If you’re looking to start a new business, plan to make a few mistakes along the way. It’s all part of being an entrepreneur. In fact, making a few blunders is not always a bad thing. It can be a valuable learning experience and make you a better business owner down the track. In saying that, countless entrepreneurs have come before you and shared their experiences, so you can avoid making the same mistakes when launching a startup. Here are five of the most common.
1. Trying to do it all
While you may want to start out as a one-man (or woman) band, you’re still going to need help to get your operation off the ground. Failing to recognise that you can’t do it all is a common pitfall for many new business owners. Not only will it leave you feeling exhausted, it will likely lead to oversights or mistakes in other areas.
The most successful entrepreneurs know their strengths and their shortcomings, and delegate to fill the gaps. Whether its speaking to a friend or mentor, or outsourcing tasks that aren’t your areas of expertise, such as tax and accounting, it’s okay to ask for help.
2. Scaling too quickly
Growth is almost always on the agenda for any startup. In saying that, scaling too fast can lead to failure. This is usually what happens when business owners see how quickly they expand or grow as a measure of success. It’s in this mindset that they might start splashing out on new equipment, employing more staff, or renting a trendy new office space.
A slow and steady approach is a safer bet when you’re still in the early days. However, if you feel an expansion is warranted, or you’re growing faster than you’d originally planned, make sure you identify what and who you need to support your growth before you make any hasty moves.
3. Ignoring the facts
Don’t make the same mistake countless entrepreneurs have made before you and let the passion you have for your business idea blind you to reality. Does your product or service meet a market need? Are you listening to customer feedback and making the necessary changes?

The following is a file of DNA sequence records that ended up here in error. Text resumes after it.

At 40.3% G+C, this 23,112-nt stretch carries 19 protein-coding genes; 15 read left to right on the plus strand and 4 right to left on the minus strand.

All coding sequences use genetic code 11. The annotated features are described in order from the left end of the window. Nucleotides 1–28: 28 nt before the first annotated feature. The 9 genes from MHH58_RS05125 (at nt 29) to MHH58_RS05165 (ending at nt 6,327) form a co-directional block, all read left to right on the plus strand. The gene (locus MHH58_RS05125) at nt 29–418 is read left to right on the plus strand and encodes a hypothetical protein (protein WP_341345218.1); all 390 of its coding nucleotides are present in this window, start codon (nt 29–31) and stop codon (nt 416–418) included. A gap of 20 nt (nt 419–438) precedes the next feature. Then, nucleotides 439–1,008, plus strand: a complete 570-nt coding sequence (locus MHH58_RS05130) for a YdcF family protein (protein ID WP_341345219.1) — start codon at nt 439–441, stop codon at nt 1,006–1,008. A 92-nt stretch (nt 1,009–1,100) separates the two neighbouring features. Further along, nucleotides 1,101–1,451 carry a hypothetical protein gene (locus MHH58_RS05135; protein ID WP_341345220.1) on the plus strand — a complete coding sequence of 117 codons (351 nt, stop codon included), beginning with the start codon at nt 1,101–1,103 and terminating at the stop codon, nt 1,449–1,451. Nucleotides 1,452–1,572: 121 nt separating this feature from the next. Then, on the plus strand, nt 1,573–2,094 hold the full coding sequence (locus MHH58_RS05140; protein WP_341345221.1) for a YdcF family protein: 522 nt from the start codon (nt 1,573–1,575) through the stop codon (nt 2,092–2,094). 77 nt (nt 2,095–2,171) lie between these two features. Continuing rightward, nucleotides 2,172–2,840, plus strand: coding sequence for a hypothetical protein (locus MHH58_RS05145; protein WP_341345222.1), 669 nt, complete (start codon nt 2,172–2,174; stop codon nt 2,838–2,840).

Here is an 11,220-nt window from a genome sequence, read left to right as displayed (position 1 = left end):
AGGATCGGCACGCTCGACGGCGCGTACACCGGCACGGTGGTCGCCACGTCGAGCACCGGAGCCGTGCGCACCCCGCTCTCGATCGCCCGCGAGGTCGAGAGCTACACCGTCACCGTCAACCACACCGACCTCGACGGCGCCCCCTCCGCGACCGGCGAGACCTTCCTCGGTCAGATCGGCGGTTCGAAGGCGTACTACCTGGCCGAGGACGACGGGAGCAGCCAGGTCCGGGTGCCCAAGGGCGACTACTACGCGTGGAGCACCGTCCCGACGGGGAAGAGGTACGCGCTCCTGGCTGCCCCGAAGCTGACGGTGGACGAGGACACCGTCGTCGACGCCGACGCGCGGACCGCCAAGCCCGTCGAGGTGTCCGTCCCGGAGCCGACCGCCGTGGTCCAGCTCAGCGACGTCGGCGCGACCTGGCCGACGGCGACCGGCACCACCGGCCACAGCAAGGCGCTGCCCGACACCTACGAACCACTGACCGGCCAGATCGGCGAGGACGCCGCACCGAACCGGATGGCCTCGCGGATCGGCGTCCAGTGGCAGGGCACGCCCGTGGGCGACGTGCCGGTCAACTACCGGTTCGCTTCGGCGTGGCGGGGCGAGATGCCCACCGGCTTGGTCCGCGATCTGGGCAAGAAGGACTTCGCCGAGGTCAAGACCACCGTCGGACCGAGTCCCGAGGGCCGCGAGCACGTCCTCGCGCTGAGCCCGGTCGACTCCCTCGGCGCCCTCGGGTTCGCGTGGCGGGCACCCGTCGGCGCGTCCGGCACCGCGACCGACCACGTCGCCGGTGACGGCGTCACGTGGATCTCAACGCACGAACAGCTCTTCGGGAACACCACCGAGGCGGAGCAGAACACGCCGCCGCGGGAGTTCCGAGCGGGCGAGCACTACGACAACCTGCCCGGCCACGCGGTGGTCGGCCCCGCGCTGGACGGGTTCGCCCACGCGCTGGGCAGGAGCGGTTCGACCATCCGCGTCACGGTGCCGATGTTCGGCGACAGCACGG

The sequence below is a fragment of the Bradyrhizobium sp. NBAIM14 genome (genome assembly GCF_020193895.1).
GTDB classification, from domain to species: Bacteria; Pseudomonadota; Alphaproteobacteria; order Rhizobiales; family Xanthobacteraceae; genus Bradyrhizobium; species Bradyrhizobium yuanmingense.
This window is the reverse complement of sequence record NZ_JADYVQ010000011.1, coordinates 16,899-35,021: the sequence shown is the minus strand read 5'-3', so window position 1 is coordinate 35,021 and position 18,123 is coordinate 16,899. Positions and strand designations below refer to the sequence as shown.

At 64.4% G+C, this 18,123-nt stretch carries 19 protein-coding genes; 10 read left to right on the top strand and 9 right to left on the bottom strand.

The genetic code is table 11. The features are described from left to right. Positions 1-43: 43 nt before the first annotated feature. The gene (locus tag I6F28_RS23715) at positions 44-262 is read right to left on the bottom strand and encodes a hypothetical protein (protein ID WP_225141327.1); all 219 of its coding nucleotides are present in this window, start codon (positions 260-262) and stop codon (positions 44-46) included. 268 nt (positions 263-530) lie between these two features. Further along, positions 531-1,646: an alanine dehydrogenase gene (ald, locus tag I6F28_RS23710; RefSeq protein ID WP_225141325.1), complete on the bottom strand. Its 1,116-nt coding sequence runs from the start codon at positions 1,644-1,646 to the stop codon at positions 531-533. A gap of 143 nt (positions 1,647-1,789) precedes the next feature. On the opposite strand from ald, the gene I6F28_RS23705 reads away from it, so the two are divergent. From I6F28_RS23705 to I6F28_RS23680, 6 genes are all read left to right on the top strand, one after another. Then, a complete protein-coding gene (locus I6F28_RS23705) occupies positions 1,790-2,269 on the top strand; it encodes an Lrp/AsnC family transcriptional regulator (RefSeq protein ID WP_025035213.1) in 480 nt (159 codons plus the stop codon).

Before you dive in, research the market and speak to prospective clients to understand what they want. Most importantly, listen. If the market for your product isn’t what you’d originally thought, or your plan to get it out there isn’t feasible, go back to the drawing board. The same goes after you launch. If the figures aren’t great or the feedback from customers isn’t positive, do something about it.
4. Sidelining cash flow
Poor cash flow management is another big reason startups fall down. While it’s easy to overlook its importance, if you don’t stay in firm control of your working capital you’ll end up struggling to cover the day-to-day operations costs. To avoid cash flow woes, set a firm budget, stick to it, and diligently record your spending.
You should also create a cash flow forecast so you can visualise the money flowing in and out of your business and work out how to encourage earlier payments, such as setting shorter payment terms or automating your invoices. Accounting software tools, like QuickBooks Self-Employed, let you create and send invoices on the go, and automate reminder notices or recurring invoices.
5. Not asking ‘what’s next?’
Often a new business begins as a single product or service. While this should be your focus in the beginning, if you don’t have a plan for how your products or business should evolve, you could be stifling future growth. Bringing in new products or services, or making your existing ones better, is what will keep customers interested and away from your competitors.
So make sure you have a long-term plan, or at least the seed of a long-term plan, right from the start. No one goes into business knowing it all, but you can go into business better prepared. By adopting the right mindset, keeping your resources tight, and not getting carried away too soon, you can make your startup a roaring success.